Yves Boyer-Martenot, Meursault 1er Cru 'Charmes'
The smoothest and most unctuous of the Cru sites that Boyer-Martenot produce, this wine is a scintillating version of what a top white Burgundy can achieve. Full yet balanced and never too rich or heavy, it has something of everything you'd look for in a wine of this calibre, yet, maddeningly, these are elements in this form that only this wine will ever possess.
One of Meursault's most famous, as well its largest, 1er Cru site (there are no Grand Crus in Meursault), this vineyard is right on the boarder with the village of Puligny Montrachet at the southern end of the village's reaches. And it is against the southern edge that Boyer-Martenot have their domaine vines in this vineyard. The name Charmes, comes from the name of the soil type there, "Chaumes", which has high levels of rocky, pebbly, schist and marl. This of course is part of the magic. It becomes more difficult for the vines to grow and they burrow deep into the soils to find more nutrients. The soils are deep and so too are the vines, most of which are over 35 years old. The depth of vine and the southern exposure on the Meursault slopes gives these grapes the best possible chance at becoming simply incredible.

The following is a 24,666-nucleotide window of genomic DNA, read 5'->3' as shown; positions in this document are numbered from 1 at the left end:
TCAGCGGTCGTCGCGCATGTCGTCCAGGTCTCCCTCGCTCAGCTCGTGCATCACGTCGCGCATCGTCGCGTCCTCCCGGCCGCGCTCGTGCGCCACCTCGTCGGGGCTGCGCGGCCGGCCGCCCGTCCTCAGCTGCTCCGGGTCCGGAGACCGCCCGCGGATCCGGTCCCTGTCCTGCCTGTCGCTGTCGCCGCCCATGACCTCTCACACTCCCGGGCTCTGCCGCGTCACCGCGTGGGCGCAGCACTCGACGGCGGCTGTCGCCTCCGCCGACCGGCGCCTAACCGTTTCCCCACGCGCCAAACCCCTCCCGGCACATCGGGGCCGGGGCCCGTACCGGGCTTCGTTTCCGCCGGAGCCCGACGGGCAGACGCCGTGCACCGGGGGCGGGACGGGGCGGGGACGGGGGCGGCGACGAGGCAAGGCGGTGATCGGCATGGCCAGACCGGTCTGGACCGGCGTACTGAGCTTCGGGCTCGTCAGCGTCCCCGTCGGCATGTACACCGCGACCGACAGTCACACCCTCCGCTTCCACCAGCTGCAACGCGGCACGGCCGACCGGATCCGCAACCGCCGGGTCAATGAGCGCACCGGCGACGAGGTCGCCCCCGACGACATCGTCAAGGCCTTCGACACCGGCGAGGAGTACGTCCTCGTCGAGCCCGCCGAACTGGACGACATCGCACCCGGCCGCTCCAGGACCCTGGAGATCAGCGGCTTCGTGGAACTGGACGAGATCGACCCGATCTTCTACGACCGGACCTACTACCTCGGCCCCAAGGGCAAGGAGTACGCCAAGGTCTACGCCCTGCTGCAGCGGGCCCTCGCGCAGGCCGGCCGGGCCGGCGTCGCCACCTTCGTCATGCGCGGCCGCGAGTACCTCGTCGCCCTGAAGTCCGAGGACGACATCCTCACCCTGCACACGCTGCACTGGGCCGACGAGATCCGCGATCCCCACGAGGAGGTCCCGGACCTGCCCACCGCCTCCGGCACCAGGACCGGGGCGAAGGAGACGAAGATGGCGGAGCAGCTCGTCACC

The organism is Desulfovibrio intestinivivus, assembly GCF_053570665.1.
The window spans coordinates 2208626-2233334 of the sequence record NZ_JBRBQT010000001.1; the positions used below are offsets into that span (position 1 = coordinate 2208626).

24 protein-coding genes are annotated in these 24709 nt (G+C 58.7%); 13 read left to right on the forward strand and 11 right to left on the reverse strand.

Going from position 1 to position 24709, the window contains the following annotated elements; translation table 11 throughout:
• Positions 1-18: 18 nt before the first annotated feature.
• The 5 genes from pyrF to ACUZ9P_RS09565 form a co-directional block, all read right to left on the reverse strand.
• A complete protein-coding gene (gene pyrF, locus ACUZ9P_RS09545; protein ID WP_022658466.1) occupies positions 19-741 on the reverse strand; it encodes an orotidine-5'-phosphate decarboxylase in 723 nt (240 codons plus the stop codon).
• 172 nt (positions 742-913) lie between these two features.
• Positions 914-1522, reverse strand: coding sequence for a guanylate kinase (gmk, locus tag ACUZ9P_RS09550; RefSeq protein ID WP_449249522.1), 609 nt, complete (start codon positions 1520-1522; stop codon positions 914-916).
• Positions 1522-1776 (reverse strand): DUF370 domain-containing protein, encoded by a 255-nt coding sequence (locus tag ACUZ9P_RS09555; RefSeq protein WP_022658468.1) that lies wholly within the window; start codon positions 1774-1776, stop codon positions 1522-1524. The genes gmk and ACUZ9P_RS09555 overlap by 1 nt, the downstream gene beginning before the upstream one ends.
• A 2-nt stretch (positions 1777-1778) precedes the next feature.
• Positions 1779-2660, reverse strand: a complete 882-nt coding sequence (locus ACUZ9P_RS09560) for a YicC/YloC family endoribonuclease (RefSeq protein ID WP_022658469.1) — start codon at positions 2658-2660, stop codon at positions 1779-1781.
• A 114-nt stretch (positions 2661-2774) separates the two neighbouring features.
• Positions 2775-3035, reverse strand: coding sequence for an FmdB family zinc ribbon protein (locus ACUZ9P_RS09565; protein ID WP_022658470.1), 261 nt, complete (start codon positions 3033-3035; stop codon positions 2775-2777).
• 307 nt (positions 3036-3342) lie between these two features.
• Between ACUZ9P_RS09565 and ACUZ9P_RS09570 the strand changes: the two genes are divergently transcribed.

In a vintage like 2017, that chance was more like a certainty. A long ripening season that was not too hot or cold, the harvest went right up until October in some parts.
The 2017s are wines that, like the 2014 vintage, will come out of themselves over the coming years, but, unlike 2014, this vintage is delicious and present right from the get-go. Bright and a little shy at first, after only half an hour being open, the wine is beautifully expressive: notes of hawthorn, marzipan, vanilla, toast and butter all develop, while the primary characters of white flower, orchard fruits and ripe citrus fruits are never lost. The potential for a big wine is there, but it is perfectly balanced by this delicious acidity that holds the wine's poise.
Meursault is a very interesting village for a number of reasons. It's a very picturesque place, but it's the soils that really mark it out. The limestone and marble from Comblanchien, at the end of the Cotes de Nuits, reappears in Meursault and because of its density it has allowed for cellars to be deeper than those of neighbouring villages. This has led to less rush to get wines to market as there was physical space to store them and this in turn has traditionally given a much richer style for Meursault wines as they always been able to age for longer. This is still true today (though there is absolutely no rush at all to sell the wines of Puligny or Chassagne!) and Meursault's richness is served well by its perfect exposure to south and east, allowing for long ripening and seldom any extremes of temperatures. No Grand Crus in this village, but 19 Premier Crus and individually named 'Climats' that are, in essence, a halfway house between Village and 1er Cru, thus pushing the value of 1er Crus considerably upward...
- Fine Dining
- Hard Cheeses
- Mature Cheeses
- Medium Full
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